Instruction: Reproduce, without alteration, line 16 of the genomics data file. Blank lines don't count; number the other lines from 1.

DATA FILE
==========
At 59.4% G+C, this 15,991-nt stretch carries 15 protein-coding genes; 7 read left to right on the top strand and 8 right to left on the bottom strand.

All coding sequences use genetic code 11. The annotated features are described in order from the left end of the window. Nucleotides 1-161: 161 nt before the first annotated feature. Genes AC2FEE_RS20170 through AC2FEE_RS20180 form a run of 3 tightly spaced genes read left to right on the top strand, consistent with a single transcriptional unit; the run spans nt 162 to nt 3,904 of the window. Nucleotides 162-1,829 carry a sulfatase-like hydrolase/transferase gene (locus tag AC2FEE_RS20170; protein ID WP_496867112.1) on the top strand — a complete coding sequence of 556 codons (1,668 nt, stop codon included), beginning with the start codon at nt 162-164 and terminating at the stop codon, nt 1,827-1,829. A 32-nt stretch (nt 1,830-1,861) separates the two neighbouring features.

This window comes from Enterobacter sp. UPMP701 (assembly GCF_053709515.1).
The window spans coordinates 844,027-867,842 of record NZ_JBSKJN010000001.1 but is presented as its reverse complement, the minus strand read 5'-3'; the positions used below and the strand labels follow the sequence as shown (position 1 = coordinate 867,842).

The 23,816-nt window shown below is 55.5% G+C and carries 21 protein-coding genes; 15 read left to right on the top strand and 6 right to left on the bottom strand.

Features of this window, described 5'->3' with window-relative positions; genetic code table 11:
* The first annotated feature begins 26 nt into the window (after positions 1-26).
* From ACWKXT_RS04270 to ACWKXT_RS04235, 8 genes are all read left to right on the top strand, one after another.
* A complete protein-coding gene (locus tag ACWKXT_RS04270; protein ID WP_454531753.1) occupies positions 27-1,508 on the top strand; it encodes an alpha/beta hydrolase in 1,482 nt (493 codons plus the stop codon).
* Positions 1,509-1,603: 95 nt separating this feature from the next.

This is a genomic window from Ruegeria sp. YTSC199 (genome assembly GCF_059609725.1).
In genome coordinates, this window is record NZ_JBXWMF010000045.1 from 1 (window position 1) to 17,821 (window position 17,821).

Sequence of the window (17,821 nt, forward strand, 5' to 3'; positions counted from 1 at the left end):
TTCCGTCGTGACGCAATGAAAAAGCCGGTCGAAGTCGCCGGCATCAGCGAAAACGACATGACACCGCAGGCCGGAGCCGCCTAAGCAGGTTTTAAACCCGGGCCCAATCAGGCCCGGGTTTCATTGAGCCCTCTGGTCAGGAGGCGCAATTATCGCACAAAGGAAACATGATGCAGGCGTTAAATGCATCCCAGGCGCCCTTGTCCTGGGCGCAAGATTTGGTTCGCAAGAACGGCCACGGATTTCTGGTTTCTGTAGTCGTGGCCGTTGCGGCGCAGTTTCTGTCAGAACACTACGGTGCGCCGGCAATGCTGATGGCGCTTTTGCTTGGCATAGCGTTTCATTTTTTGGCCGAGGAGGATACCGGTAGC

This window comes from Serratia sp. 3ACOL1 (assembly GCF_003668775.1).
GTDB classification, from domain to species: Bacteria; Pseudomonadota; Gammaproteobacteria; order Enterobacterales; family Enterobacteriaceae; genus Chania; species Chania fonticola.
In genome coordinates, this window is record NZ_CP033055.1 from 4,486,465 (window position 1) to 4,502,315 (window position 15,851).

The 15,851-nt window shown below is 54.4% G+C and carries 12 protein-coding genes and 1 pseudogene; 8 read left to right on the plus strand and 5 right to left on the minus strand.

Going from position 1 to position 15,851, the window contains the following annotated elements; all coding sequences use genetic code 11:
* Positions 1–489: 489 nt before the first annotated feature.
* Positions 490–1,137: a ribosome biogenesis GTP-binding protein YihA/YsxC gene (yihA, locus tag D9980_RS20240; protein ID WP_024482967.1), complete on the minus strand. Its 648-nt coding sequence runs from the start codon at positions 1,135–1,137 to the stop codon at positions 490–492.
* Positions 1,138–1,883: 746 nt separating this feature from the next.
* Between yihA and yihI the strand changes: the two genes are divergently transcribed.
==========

GTDB classification, from domain to species: Bacteria; Pseudomonadota; Gammaproteobacteria; order Enterobacterales; family Enterobacteriaceae; genus Chania; species Chania fonticola.